Storing dried anchovies: I recommend storing dried anchovies in the freezer to avoid any possible mold if you are living in a humid climate. In dry areas, you can store them in an airtight container and keep them in a dark place.

Recipes made with anchovy stock

How to make anchovy stock

  • Devein anchovies but keep the heads.
  • Combine the anchovies, sea kelp, and water in a put and bring to boil over medium heat. Once boiling, use tongs to remove and discard the sea kelp, then simmer the anchovies over low heat for 5 minutes. Finally, discard the anchovies.

3. Seafood Stock (haemul yuksu, 해물육수)

Seafood stock is in a glass bottle with a Korean label attached.

Seafood stock is a rich stock to flavor up your Korean soups and stews where the taste of broth is a key to the dish. I love this stock and use it often to enrich my soups.

Usually, this stock is made with a combination of anything that comes from the sea, such as dried anchovies, dried shrimp, dried pollock fish (bugeo, 북어), dried herring fish (dipori, 디포리), and dried sea kelp, plus a piece of radish. You don’t have to use all the dried sea food I mentioned above. Just using a combination of two or three of them still makes an incredible stock.

Another idea is to use up the fresh seafood remnants, such as shells of fresh shrimps and crabs, fish heads, etc. Those are flavor packed and should not be wasted–why not make stock with them?

Video tutorial of a stew made with simple seafood stock

Recipes made with seafood stock

How to make seafood stock

  • Use dried sea foods. Collect ingredients (clockwise from top left: anchovy, sea kelp, herring, leek, pollock, and shrimp) in a large pot and add water. Bring to boil.
  • Once the water boils, remove and discard the sea kelp. Simmer the stock over low heat for 10 minutes. Strain and cool.

4. Vegetable Stock (yachae yuksu, 야채육수)

Vegetable stock is showing its golden hue through a glass bottle with a Korean label attached.

This stock is great for people who are on a vegan or vegetarian diet. Simmering a variety of vegetables makes a flavorful stock and enriches the dishes you are making.

You can use this stock as a soup base for various soup dishes, as a braising liquid, and even in kimchi making. This is a great stock to utilize leftover vegetables you have.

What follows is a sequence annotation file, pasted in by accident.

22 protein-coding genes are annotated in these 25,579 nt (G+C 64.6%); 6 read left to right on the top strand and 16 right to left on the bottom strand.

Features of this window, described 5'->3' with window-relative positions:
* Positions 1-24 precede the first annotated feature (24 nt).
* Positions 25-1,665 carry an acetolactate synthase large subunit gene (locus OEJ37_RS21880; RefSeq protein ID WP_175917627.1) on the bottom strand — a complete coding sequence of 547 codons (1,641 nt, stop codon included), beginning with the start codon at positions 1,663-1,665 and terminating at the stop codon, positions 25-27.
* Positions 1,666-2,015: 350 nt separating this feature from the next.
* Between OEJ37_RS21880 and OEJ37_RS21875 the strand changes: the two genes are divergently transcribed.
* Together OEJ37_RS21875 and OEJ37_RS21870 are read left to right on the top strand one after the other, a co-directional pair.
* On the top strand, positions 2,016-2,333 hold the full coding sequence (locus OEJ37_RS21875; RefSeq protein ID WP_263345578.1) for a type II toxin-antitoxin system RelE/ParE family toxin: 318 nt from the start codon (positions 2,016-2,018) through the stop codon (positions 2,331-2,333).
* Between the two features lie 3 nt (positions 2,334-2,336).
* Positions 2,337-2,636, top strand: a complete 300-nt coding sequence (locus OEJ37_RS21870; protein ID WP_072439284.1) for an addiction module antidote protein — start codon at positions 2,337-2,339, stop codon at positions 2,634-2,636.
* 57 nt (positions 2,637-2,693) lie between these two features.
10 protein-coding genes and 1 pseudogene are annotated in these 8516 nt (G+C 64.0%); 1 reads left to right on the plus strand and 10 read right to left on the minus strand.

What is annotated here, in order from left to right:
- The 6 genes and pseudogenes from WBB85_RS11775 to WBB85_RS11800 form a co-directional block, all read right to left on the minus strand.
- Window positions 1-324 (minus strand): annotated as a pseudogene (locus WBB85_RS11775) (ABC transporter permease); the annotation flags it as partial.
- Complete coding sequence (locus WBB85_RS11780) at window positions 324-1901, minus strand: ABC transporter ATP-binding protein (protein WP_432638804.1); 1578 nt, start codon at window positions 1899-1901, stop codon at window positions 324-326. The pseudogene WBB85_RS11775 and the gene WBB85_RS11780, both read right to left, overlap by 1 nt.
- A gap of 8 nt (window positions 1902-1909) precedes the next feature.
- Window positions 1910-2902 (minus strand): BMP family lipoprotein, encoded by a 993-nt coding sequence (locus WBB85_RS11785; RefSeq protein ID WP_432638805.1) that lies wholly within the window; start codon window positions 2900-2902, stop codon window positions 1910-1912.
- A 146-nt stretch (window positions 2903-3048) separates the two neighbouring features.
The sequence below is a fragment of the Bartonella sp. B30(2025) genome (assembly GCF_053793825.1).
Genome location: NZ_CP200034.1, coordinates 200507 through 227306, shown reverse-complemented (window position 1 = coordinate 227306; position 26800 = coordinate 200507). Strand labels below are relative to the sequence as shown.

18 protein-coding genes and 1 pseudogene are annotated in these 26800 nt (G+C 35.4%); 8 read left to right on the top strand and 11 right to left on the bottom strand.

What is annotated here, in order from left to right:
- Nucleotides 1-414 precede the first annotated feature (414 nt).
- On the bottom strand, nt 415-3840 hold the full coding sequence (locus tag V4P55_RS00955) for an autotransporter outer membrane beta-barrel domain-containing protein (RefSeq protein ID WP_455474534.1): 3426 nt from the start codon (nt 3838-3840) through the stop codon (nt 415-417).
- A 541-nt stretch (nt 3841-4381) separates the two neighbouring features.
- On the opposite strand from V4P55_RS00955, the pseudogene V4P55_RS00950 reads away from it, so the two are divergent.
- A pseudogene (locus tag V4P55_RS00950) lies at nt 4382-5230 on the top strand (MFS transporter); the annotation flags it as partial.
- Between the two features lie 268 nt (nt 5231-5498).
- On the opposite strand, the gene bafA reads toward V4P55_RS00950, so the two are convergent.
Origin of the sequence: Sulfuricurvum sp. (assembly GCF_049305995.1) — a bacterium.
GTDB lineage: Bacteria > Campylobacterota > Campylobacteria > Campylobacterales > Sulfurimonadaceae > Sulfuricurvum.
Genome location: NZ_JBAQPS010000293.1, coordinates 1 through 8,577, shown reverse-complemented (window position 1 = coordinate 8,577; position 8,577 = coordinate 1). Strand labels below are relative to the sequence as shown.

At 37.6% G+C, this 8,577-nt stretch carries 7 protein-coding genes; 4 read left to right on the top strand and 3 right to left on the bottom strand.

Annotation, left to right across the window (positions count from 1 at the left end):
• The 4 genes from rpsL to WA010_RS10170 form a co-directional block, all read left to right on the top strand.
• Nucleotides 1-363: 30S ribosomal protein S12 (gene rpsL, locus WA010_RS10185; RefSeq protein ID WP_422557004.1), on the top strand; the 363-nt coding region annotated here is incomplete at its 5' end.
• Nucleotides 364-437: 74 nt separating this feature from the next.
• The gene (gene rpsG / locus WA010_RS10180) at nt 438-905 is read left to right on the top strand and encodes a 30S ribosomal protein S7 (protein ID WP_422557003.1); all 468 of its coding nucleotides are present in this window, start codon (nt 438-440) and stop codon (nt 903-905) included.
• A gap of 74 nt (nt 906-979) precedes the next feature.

Recipes you can utilize using vegetable stock

How to make vegetable stock

  • I don’t peel the vegetables so that we can extract the full flavor from their skins and roots in our stock. Make sure to wash them clean.
  • Put Korean radish, sea kelp, carrot, shiitaki mushroom, onion, pumpkin and leek in a large pot and simmer until vegetables are soft, about 15-20 minutes. Discard all the vegetables and reserve the stock.

5. Kimchi Stock (kimchi yuksu, 김치육수)

Stock for making kimchi is stored in a glass bottle with a Korean label attached.

Most local Korean home cooks make kimchi stock as part of the process of making a hefty load of kimchi. It has a combination of dried seafood, vegetables, and fruits. Use whatever you have in your pantry, combining them to make a flavorful stock.

For the fruit, I recommend sweet and hard fruits; such as apple, pear, or persimmon. The sweetness of fruits and the intense flavor of dried seafood brings your kimchi to the next level. You will have very deep, robust kimchi with this stock.

However, if you are not a fan of seafood in your kimchi, you can omit them in the stock and use a variety of vegetables and fruits only. Or use the vegetable stock above. That will make a lighter tasting Seoul-style kimchi.

Please keep in mind that this stock is only intended to use in making kimchi, so I would not recommend to use this stock in other dishes.

How to make kimchi stock